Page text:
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Beyond the Bale : Dec - Jan 08
Jayson Brunsdon launched his spring/summer 2008 collection during New York Fashion Week, at Bryant Park on Sixth Avenue in September. An ambassador for Australian Merino wool for nearly two years, Jayson is an industry leader with his showcase of innovative, woven Australian Merino wool fabrics, which are now recognised worldwide. Jayson saw rapid growth of his label in the US market during 2006. It is stocked in more than 20 US states and by Saks Fifth Avenue and specialty department store Neiman Marcus. The impact that Jayson's collection is having in the US is highlighted by his appearance on the cover of Women's Wear Daily, the worldwide fashion and trade publication, in August. Jayson's collection takes its lead from China to create graphic colours, prints and shapes that reflect the influence modern China is having on global culture. "Colours inspired by Chinese art and cinema evoke not only tradition but also the neon lights of Hong Kong," Jayson says. "I have designed a series of dresses and tops in a beautiful lightweight Merino wool jersey trimmed in silk charmeuse. "The dresses are to the calf, which is the new length, and can cross over from day to night, and the Merino is perfect in either spring or autumn because it breathes. The tops work beautifully with silk duchesse skirts and pants. Jayson Brunsdon hits New York The leading Australian fashion designer and ambassador for Australian Merino is making great headway in the US market 20 FASHION BEYOND THE BALE School's out for aspiring designer While her classmates thought of solar panels and recycling when it was suggested that their Higher School Certificate (HSC) class design and technology projects should focus on sustainability, Rowena Shannon took her inspiration from the paddock. The 17-year-old student who sat her HSC this year at Mittagong's Frensham School, in NSW's Southern Highlands, developed her own wool fashion label, 'Biop', complete with marketing campaign and garments as her major assessment task for the design and technology subject. Rowena's Biop label came from growing up on the family's Merino property run by her father Peter Shannon, and her interest in environmentally friendly fashion for 12 to 24- year-olds.The resulting Merino wool dress and bikini, and their marketing story, have been shortlisted for the HSC DesignTech exhibition, which will showcase the best of the design and technology work of the 2007 HSC at the Powerhouse Museum and other sites around the country in 2008. After researching the importance of the wool industry, both economically and environmentally, Rowena then developed a questionnaire for young women on their perceptions of wool garments. "I discovered that 87 per cent of women aged 12 to 25 who were interviewed perceived wool as big and bulky," Rowena says. "At the same time, 87 per cent also said they were happy to pay more for a garment if they knew it was long-lasting, and 67 per cent would rather buy Australian." From her research of fabric innovations, Rowena felt she could set about changing perceptions by sourcing lightweight, soft-handling wool fabric. "I'd focused my research on OptimTM wool fabric as an emerging technology and knew it was ideal," she says. "The challenge was to then find fabric when many of the manufacturers were offshore. At the last minute a parcel turned up from the Department of Agriculture and Food,Western Australia, containing some fabric they had trialled. It was ideal for the dress and I sourced an elastic/wool blend for the bikini in Bowral, which was good luck." Rowena's mother Wendy helped with garment construction and was amazed at the way it handled on the sewing machine. The 14 Frensham design and technology students displayed their projects in a weekend exhibition at the school, with four being selected for the DesignTech shortlist. "The emphasis was very much on sustainability and renewable resources.Wool is produced with minimal pollution creation and little energy use compared with other fibres, and is biodegradable and renewable, making it ideal for consumers with environmental concerns. "While it was only the tip of the iceberg, people were really impressed with the way the fabric handled and its versatility." -- KELLIE PENFOLD More information: Rowena Shannon, firstname.lastname@example.org "There is also a very light wool gauze that is styled into an easy peasant dress and a tunic dress that can be worn with a stretch, chintz-finish wool, slim-leg, ankle-cropped pant." Jayson was recently awarded Australian Eveningwear Designer of the Year 2007 by Harper's Bazaar magazine. ú More information: www.merinoinnovation.com; www.jaysonbrunsdon.com A young woman with a big commitment to Australian Merino: Mittagong's Rowena Shannon. PHOTO:TRISHA DIXON Jayson Brunsdon backstage at his New York Fashion Week show with Australia's hottest new export, model Catherine McNeil.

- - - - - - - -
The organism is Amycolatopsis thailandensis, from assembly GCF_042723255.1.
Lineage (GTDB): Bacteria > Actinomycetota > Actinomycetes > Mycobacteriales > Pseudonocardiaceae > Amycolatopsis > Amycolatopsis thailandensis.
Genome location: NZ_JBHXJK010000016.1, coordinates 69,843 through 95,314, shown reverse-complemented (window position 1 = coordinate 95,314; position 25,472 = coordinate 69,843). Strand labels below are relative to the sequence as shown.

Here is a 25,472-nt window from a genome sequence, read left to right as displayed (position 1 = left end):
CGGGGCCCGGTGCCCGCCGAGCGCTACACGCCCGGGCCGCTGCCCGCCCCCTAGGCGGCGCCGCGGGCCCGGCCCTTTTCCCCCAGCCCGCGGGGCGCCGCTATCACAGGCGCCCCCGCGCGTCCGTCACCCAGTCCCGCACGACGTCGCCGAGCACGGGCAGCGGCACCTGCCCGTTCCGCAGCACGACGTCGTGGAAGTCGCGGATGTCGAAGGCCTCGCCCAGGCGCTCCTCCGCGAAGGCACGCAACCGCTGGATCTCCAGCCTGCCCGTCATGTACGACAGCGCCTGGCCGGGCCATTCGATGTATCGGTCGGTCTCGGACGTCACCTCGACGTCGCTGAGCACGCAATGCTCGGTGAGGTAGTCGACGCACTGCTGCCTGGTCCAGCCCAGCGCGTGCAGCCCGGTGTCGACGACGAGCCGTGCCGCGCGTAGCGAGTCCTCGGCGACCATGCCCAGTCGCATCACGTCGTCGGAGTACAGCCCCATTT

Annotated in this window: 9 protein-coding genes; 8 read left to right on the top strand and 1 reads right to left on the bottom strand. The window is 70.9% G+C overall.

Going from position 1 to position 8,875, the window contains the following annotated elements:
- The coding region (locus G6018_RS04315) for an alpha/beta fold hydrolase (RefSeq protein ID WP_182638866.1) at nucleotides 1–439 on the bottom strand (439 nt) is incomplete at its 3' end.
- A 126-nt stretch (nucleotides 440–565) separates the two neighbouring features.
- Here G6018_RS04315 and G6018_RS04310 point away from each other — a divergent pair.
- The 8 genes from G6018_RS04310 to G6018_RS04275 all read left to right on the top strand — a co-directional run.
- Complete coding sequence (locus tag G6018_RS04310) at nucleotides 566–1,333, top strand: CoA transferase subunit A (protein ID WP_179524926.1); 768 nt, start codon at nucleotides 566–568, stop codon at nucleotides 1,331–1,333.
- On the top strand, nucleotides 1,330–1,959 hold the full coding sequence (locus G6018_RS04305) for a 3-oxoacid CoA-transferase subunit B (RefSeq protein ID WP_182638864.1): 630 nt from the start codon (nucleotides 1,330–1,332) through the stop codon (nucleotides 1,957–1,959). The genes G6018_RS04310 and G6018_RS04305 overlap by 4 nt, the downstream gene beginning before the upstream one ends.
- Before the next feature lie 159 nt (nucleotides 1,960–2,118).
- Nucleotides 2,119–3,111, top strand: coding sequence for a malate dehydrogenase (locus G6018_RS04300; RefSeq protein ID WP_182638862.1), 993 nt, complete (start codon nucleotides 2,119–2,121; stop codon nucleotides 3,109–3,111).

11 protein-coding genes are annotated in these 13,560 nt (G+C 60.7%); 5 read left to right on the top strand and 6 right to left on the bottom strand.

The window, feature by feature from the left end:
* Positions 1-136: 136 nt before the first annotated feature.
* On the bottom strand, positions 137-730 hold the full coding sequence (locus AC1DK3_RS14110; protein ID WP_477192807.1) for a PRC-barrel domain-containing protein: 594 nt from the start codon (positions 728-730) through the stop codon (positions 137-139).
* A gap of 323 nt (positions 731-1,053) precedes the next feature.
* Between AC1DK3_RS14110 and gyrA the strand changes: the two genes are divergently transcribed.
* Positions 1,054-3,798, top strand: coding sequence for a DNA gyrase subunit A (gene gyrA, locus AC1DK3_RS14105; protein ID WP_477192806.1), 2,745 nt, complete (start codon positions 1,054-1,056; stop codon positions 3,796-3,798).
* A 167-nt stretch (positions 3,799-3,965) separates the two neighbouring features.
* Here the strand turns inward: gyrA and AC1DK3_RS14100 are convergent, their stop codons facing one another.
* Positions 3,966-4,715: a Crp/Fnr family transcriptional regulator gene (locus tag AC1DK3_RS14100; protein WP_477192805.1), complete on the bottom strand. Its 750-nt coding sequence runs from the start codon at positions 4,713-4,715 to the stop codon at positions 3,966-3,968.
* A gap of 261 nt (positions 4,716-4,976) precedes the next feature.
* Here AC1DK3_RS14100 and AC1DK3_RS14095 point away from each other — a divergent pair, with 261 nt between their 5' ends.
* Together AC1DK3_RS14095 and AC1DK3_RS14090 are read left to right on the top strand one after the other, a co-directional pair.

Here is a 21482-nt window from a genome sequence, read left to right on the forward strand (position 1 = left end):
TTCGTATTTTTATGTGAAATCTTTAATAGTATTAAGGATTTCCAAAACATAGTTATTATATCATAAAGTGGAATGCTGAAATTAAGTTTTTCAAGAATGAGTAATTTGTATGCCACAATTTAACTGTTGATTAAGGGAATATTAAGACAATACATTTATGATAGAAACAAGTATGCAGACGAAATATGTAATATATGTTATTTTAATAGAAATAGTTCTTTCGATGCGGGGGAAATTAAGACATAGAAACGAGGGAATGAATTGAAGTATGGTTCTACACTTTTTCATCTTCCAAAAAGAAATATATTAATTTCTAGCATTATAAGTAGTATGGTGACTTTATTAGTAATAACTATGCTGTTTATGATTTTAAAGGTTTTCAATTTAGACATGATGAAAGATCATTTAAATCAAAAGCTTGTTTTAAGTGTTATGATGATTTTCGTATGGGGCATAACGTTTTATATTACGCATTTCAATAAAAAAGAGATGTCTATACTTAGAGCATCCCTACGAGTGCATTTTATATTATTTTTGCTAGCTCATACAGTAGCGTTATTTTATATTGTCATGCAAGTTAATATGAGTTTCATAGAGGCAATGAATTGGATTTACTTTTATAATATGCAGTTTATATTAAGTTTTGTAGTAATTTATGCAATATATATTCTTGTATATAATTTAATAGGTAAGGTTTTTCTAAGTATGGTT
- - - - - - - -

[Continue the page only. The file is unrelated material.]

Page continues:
Oct 07 - Nov 07
Feb - Mar 08 Supplement